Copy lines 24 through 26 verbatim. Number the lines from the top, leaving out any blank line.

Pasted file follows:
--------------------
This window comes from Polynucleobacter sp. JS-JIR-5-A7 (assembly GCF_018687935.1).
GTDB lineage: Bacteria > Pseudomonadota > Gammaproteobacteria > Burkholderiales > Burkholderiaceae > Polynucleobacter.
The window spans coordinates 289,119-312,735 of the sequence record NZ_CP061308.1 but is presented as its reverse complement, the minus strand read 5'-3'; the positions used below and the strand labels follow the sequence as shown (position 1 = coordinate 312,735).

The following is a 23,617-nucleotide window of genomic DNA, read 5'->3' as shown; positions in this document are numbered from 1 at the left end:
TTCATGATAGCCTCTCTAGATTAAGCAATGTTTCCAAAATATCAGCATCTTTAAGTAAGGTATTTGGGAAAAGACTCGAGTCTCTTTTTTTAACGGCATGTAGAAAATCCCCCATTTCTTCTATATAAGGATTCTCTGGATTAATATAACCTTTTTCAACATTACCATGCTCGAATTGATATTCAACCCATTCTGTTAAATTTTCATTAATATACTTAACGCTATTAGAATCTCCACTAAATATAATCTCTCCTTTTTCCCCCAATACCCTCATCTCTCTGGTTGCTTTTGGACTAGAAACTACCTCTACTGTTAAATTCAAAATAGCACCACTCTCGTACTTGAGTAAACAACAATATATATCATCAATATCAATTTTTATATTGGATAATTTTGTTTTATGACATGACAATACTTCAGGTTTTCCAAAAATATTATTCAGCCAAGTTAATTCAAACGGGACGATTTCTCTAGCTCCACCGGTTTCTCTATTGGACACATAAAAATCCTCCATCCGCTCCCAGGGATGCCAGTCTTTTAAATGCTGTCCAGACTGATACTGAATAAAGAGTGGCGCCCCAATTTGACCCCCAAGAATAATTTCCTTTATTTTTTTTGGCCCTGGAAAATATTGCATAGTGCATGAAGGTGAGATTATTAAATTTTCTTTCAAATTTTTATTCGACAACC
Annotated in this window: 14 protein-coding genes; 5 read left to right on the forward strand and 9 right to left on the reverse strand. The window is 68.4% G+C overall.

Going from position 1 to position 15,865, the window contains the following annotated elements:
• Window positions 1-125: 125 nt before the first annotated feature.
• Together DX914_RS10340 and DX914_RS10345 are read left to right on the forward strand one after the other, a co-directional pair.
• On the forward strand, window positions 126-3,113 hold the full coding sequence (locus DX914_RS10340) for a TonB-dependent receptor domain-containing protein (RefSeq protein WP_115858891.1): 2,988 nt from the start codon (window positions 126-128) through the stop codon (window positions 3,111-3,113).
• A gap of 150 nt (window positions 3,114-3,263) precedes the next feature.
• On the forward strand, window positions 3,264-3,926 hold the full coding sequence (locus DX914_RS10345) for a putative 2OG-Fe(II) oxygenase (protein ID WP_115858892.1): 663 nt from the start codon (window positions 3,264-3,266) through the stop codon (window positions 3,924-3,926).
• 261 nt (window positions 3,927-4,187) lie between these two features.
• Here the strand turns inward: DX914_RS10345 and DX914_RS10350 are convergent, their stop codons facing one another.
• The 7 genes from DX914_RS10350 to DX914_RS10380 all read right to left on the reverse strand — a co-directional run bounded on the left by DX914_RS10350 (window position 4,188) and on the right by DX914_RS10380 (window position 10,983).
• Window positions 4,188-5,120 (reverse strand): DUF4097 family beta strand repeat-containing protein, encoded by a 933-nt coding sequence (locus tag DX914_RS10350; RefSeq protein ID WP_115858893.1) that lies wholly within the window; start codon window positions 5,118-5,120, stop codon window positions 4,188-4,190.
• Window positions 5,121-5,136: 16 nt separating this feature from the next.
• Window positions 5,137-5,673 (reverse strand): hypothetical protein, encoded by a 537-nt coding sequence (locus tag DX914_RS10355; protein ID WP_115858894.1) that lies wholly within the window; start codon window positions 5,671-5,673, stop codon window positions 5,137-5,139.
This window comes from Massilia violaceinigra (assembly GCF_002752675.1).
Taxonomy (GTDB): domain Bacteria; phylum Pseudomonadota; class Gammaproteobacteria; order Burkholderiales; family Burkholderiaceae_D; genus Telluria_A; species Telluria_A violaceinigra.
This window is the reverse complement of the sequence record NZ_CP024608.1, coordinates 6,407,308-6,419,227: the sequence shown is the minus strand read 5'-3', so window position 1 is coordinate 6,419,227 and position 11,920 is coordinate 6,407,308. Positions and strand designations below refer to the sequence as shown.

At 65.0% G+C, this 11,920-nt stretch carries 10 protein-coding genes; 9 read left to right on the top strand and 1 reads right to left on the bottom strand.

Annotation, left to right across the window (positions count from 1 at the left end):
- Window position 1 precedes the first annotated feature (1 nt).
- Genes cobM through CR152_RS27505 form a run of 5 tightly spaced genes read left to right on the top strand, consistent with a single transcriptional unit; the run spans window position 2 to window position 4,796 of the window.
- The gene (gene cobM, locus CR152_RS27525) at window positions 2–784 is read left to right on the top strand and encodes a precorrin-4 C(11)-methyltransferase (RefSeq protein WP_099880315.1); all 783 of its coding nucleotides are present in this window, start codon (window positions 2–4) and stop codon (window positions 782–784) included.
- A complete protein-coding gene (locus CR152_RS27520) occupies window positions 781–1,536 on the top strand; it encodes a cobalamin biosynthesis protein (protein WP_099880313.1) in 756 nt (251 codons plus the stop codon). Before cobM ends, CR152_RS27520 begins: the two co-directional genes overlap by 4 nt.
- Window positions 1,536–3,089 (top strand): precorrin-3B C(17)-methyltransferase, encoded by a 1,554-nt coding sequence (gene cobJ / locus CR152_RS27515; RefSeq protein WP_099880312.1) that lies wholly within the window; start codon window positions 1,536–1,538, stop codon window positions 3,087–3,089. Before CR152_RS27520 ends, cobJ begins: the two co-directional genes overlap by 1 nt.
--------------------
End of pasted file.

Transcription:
- Window position 1 precedes the first annotated feature (1 nt).
- Genes cobM through CR152_RS27505 form a run of 5 tightly spaced genes read left to right on the top strand, consistent with a single transcriptional unit; the run spans window position 2 to window position 4,796 of the window.
- The gene (gene cobM, locus CR152_RS27525) at window positions 2–784 is read left to right on the top strand and encodes a precorrin-4 C(11)-methyltransferase (RefSeq protein WP_099880315.1); all 783 of its coding nucleotides are present in this window, start codon (window positions 2–4) and stop codon (window positions 782–784) included.